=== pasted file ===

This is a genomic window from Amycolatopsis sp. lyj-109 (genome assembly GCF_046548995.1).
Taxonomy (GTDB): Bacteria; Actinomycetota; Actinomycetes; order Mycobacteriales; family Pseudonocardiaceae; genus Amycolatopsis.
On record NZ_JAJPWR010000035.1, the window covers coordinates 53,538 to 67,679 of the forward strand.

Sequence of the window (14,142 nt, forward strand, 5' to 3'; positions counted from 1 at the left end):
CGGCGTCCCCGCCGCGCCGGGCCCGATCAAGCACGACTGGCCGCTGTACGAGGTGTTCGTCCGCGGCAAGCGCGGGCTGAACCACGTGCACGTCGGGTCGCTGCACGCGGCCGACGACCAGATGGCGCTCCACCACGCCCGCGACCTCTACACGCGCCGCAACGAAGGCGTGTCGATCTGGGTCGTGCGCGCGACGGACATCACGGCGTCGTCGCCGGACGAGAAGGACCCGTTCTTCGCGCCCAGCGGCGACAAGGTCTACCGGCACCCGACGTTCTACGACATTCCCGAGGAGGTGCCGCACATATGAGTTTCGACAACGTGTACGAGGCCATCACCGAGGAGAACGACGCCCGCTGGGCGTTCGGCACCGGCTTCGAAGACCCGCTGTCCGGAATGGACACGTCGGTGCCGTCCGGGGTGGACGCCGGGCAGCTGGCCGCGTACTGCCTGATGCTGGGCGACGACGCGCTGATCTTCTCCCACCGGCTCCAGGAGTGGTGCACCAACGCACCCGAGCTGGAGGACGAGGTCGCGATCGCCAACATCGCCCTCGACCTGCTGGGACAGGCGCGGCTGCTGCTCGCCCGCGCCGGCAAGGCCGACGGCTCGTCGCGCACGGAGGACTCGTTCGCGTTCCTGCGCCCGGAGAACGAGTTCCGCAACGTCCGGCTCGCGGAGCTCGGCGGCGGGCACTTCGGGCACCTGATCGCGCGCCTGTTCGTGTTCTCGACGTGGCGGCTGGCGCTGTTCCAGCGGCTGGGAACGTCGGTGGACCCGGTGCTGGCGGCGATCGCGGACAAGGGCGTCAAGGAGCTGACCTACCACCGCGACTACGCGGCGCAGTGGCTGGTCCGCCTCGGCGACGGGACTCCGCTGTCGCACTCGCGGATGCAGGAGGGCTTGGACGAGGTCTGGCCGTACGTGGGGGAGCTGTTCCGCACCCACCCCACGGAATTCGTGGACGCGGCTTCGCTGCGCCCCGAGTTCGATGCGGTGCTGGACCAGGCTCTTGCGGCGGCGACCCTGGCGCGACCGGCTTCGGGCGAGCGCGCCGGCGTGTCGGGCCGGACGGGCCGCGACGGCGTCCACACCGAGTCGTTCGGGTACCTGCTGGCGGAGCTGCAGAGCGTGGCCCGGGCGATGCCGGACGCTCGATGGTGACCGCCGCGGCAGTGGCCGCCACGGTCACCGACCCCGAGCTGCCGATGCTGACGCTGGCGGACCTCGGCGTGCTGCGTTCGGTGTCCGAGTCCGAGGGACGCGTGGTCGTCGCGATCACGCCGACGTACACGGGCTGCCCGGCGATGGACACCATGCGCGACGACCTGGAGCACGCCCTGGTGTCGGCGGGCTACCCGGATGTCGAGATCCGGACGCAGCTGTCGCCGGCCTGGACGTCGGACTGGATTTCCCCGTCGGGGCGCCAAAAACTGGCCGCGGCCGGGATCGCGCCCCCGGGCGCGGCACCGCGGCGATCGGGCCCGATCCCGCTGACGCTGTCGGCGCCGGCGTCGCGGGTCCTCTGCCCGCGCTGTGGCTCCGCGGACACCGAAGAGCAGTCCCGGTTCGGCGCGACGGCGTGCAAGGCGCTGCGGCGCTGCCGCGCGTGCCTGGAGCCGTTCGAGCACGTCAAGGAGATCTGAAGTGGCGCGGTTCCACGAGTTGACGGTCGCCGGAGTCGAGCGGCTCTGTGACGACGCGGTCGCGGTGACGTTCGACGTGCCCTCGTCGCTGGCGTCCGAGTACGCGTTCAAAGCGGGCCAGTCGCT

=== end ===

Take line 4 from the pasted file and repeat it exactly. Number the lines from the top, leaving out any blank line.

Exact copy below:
Sequence of the window (14,142 nt, forward strand, 5' to 3'; positions counted from 1 at the left end):